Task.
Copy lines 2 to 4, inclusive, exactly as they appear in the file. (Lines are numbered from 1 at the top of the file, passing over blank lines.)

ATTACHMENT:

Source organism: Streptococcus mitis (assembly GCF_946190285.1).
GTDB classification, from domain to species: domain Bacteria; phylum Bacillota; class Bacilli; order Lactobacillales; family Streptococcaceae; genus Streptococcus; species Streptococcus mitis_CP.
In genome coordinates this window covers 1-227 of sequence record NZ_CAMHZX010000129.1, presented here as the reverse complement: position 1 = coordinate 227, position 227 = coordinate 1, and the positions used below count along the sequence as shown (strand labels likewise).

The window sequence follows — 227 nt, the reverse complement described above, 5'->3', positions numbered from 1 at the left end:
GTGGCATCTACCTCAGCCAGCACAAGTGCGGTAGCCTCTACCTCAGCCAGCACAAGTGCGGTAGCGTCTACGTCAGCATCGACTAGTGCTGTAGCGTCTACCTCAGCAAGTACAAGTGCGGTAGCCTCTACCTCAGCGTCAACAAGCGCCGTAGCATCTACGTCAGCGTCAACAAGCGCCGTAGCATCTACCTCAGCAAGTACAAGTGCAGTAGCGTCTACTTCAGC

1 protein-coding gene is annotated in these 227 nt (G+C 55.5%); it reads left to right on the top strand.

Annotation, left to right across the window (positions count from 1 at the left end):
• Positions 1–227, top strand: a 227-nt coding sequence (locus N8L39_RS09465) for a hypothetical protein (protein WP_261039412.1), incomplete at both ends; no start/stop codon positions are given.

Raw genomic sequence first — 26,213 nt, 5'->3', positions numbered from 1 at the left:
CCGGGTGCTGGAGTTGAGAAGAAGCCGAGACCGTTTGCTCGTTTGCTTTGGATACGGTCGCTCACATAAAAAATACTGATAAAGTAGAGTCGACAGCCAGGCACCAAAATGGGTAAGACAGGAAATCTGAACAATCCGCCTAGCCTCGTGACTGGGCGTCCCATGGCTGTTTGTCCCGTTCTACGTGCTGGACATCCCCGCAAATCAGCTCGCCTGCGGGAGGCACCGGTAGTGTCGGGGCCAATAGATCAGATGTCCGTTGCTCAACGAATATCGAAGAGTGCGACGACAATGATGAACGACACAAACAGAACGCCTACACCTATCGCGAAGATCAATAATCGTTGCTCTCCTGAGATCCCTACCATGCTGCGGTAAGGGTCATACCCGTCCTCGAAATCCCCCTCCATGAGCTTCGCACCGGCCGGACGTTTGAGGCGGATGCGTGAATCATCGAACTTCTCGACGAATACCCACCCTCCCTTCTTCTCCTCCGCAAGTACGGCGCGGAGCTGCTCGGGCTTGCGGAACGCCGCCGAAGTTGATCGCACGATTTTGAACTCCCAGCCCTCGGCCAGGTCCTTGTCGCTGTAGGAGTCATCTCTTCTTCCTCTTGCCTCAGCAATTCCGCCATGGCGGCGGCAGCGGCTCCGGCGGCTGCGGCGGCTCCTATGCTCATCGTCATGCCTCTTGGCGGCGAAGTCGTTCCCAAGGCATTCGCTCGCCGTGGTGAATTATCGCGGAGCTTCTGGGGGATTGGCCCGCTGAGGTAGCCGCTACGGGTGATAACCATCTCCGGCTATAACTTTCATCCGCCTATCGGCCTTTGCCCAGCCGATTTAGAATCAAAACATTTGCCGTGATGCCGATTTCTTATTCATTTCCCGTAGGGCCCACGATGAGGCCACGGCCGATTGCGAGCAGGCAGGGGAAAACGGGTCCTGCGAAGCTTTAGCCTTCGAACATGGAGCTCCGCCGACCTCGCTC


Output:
GTDB classification, from domain to species: domain Bacteria; phylum Bacillota; class Bacilli; order Lactobacillales; family Streptococcaceae; genus Streptococcus; species Streptococcus mitis_CP.
In genome coordinates this window covers 1-227 of sequence record NZ_CAMHZX010000129.1, presented here as the reverse complement: position 1 = coordinate 227, position 227 = coordinate 1, and the positions used below count along the sequence as shown (strand labels likewise).

The window sequence follows — 227 nt, the reverse complement described above, 5'->3', positions numbered from 1 at the left end: